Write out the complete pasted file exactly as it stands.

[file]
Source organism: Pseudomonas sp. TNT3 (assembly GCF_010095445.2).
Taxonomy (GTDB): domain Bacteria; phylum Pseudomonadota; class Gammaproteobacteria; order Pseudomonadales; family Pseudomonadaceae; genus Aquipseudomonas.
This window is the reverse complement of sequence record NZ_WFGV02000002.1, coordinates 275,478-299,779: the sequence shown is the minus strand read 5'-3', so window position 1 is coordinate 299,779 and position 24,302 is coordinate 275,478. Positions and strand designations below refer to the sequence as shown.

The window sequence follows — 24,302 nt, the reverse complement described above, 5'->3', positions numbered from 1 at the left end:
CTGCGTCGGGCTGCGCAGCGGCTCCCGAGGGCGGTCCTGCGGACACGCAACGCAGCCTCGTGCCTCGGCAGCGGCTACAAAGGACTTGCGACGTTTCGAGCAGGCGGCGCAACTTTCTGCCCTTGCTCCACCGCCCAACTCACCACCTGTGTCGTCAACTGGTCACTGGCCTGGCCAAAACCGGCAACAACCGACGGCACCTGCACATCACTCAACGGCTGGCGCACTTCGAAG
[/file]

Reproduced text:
Source organism: Pseudomonas sp. TNT3 (assembly GCF_010095445.2).
Taxonomy (GTDB): domain Bacteria; phylum Pseudomonadota; class Gammaproteobacteria; order Pseudomonadales; family Pseudomonadaceae; genus Aquipseudomonas.
This window is the reverse complement of sequence record NZ_WFGV02000002.1, coordinates 275,478-299,779: the sequence shown is the minus strand read 5'-3', so window position 1 is coordinate 299,779 and position 24,302 is coordinate 275,478. Positions and strand designations below refer to the sequence as shown.

The window sequence follows — 24,302 nt, the reverse complement described above, 5'->3', positions numbered from 1 at the left end:
CTGCGTCGGGCTGCGCAGCGGCTCCCGAGGGCGGTCCTGCGGACACGCAACGCAGCCTCGTGCCTCGGCAGCGGCTACAAAGGACTTGCGACGTTTCGAGCAGGCGGCGCAACTTTCTGCCCTTGCTCCACCGCCCAACTCACCACCTGTGTCGTCAACTGGTCACTGGCCTGGCCAAAACCGGCAACAACCGACGGCACCTGCACATCACTCAACGGCTGGCGCACTTCGAAG